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France honours legendary artist and civil rights activist Josephine Baker with burial in the Pantheon

Josephine Baker, an artist and civil rights activists, moved from US to settle in France and was part of French resistance during the World War II

France is bestowing a well-deserved honour to one of its leading artists – Josephine Baker, a dancer and singer – who was also a vocal civil rights activist. She will be the first black woman to be buried in the Pantheon monument in Paris, thus receiving one of France’s highest honour bestowed on its citizens, according to Le Parisien, a French newspaper.

According to the plan, performer Baker’s remains will be reinterred in a ceremony on November 30 and she will rest at the Pantheon along with other legendary personalities like Marie Curie, the scientist, Victor Hugo, the writer, and Voltaire, the philosopher.

This decision by the Government comes two years after Laurent Kupferman, the French writer, started a petition campaign, seeking Baker’s burial in the Pantheon. The New York Times report stated that this movement garnered about 40,000 signatures.

She will only be the fifth woman to be buried while 72 men have had this honour in comparison. Baker died at the age of 68 in 1975.

Besides achieving fame as an international entertainer, Baker was an ardent advocate of civil rights and played a major role during World War II as a part of the French Resistance against the Nazi occupation of France. A statement from Elysée Palace, official residence of French president Emmanuel Macron, described Baker as the “the embodiment of the French spirit”, according to an article in smithsonianmag.com.

Baker was born in 1906 in Missouri’s St. Louis and became successful by performing vaudeville acts across the US. She moved to France as part of La Revue Negre’s musical and dance ensemble in 1925, according to the Smithsonian’s National Museum of African American History and Culture (NMAAHC). In France her career graph zoomed to the top, more so because she got more opportunities as compared to the southern part of the US which had segregation, noted NMAAHC.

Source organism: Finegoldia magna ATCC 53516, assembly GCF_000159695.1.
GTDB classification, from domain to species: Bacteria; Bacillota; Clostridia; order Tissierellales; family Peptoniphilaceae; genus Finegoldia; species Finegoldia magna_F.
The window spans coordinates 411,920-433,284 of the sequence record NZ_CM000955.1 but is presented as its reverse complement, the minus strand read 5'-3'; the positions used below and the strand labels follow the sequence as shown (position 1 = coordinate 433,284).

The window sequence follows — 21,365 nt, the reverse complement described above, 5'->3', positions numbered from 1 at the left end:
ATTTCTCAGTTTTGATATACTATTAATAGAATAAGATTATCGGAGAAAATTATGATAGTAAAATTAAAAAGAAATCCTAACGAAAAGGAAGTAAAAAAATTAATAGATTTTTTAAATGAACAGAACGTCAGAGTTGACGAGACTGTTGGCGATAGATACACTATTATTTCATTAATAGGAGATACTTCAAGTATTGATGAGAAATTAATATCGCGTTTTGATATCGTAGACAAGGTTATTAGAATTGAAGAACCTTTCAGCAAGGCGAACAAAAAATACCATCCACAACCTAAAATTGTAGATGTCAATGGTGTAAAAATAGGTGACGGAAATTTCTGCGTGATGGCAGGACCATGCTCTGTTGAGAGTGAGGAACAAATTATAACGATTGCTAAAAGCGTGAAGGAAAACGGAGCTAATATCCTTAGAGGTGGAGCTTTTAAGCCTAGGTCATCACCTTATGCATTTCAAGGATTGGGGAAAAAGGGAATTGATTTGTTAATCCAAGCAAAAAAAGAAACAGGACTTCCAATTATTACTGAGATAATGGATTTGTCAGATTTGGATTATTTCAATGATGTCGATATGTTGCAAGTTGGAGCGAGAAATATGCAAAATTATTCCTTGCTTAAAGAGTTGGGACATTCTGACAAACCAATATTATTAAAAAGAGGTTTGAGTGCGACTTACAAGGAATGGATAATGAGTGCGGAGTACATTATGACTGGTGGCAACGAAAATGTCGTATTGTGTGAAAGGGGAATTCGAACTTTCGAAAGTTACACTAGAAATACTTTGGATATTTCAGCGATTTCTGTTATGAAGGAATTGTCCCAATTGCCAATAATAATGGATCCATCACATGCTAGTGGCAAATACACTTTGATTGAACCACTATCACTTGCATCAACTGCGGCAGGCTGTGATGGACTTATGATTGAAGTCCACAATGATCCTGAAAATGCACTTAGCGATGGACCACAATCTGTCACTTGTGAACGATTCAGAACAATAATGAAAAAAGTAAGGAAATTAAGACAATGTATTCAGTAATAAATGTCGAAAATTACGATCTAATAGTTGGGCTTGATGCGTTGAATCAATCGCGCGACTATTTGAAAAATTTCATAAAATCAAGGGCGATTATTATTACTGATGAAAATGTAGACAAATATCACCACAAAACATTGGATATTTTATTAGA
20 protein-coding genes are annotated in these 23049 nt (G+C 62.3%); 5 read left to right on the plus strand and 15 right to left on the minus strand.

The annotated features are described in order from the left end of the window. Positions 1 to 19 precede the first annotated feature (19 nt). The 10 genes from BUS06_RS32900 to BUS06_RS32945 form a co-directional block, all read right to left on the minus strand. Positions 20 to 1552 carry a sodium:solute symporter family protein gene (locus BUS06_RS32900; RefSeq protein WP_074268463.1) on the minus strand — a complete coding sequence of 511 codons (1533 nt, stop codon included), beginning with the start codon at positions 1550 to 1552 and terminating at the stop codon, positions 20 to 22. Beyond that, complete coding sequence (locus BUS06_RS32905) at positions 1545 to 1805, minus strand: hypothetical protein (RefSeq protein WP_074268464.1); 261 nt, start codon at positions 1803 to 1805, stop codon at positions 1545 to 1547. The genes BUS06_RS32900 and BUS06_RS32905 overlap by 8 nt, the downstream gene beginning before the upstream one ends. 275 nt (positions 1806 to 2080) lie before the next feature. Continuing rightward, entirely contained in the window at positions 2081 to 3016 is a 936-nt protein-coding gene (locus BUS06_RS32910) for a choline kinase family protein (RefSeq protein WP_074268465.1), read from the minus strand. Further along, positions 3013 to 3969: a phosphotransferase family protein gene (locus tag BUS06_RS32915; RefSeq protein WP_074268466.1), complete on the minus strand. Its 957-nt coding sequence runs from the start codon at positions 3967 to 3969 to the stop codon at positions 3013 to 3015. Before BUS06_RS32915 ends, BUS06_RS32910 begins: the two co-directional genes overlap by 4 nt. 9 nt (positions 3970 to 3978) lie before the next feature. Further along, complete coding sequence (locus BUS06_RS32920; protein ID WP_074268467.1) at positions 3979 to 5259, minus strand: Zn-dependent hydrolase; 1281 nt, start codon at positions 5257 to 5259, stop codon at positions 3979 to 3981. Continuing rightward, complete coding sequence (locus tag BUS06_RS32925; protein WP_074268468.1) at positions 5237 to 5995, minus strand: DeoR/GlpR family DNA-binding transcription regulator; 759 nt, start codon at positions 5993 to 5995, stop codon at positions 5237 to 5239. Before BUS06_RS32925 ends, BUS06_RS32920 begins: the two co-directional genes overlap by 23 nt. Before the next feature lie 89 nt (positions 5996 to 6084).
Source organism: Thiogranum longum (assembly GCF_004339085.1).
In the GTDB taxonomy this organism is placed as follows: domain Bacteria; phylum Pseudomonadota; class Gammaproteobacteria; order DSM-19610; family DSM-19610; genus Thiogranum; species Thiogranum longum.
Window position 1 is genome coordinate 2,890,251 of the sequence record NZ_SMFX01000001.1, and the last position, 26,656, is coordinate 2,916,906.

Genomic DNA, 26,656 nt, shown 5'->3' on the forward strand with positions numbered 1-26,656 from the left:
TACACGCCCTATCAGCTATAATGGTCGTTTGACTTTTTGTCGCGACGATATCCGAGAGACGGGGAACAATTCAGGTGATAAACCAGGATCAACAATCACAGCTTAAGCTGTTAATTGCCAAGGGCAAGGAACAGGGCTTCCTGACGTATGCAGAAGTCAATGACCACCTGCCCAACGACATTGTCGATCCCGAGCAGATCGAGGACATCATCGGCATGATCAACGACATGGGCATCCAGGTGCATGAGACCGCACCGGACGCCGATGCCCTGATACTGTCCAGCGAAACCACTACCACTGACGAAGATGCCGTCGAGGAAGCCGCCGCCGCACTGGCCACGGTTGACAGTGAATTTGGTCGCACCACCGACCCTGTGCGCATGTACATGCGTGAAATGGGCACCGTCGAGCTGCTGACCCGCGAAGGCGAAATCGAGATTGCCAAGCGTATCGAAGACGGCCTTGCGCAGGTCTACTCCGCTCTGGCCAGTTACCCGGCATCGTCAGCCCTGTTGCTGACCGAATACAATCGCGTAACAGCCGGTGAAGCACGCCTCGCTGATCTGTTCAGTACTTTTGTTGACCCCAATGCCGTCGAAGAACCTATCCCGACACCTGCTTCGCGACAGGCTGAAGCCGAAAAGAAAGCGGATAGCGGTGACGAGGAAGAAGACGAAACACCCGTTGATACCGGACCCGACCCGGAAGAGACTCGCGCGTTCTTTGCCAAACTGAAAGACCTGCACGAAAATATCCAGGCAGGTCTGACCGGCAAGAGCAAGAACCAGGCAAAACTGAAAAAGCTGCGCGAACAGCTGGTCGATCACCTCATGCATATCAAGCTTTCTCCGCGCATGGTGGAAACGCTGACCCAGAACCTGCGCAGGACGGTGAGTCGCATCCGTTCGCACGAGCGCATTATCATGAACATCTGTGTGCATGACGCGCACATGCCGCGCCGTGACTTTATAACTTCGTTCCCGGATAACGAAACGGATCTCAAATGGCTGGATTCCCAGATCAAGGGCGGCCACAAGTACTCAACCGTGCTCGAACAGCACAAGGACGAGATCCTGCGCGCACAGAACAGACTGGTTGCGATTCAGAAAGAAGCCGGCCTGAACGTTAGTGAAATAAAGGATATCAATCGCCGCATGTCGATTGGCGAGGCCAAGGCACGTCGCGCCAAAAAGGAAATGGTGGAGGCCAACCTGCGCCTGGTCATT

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Talking to the Times, Kupferman said: “Josephine Baker embodies the [French] Republic of possibilities. How could a woman who came from a discriminated and very poor background achieve her destiny and become a world star? That was possible in France at a time when it was not in the United States.”

As an artist she was noted for provocative Jazz age music hall routines and fashion which was glamorous and she broke the social barriers and became the first Black woman entertainer to achieve stardom. She also has the distinction of being the first African American woman to be a part of a motion picture, Siren of the Tropics, a French silent film of 1927.

After marrying industrialist Jean Lion, Baker took French citizenship in 1937. She played an active role during World War II, serving the French Resistance by passing to the Allied forces secret information and also giving refuge to people at her home in Paris.

France awarded her the Croix de Guerre and the Legion of Honour — two of the country’s highest military honours. She was buried in Monaco in 1975 along with the medals, attired in complete military uniform.

As a mark of protest against inequality in the US, she had refused to perform for segregated audiences and also toured the US to champion civil rights. During the March on Washington for Jobs and Freedom which was held in 1963, Baker as the sole woman speaker addressed the people along with Martin Luther King Jr.

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In her speech she said: “I have walked into the palaces of kings and queens and into the houses of presidents…But I could not walk into a hotel in America and get a cup of coffee, and that made me mad.”

Exhorting the crowd to voice their protest against injustice she said: “I am not a young woman now, friends. … There is not too much fire burning inside me, [but] before it goes out, I want you to use what is left to light the fire in you.”